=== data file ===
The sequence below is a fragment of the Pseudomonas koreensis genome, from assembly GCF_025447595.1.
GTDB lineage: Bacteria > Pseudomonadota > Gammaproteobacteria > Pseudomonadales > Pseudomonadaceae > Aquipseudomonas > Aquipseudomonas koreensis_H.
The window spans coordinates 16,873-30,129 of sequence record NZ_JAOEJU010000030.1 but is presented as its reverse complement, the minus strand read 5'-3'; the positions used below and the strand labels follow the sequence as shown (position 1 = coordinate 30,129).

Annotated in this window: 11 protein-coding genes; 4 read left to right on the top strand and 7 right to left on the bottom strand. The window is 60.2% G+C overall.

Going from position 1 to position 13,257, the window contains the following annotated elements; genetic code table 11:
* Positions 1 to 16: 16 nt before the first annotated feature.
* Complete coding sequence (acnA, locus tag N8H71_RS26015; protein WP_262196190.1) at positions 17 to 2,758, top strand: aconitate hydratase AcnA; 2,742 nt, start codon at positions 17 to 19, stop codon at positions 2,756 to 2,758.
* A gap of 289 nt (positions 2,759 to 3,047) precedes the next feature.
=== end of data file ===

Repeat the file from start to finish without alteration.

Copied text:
The sequence below is a fragment of the Pseudomonas koreensis genome, from assembly GCF_025447595.1.
GTDB lineage: Bacteria > Pseudomonadota > Gammaproteobacteria > Pseudomonadales > Pseudomonadaceae > Aquipseudomonas > Aquipseudomonas koreensis_H.
The window spans coordinates 16,873-30,129 of sequence record NZ_JAOEJU010000030.1 but is presented as its reverse complement, the minus strand read 5'-3'; the positions used below and the strand labels follow the sequence as shown (position 1 = coordinate 30,129).

Annotated in this window: 11 protein-coding genes; 4 read left to right on the top strand and 7 right to left on the bottom strand. The window is 60.2% G+C overall.

Going from position 1 to position 13,257, the window contains the following annotated elements; genetic code table 11:
* Positions 1 to 16: 16 nt before the first annotated feature.
* Complete coding sequence (acnA, locus tag N8H71_RS26015; protein WP_262196190.1) at positions 17 to 2,758, top strand: aconitate hydratase AcnA; 2,742 nt, start codon at positions 17 to 19, stop codon at positions 2,756 to 2,758.
* A gap of 289 nt (positions 2,759 to 3,047) precedes the next feature.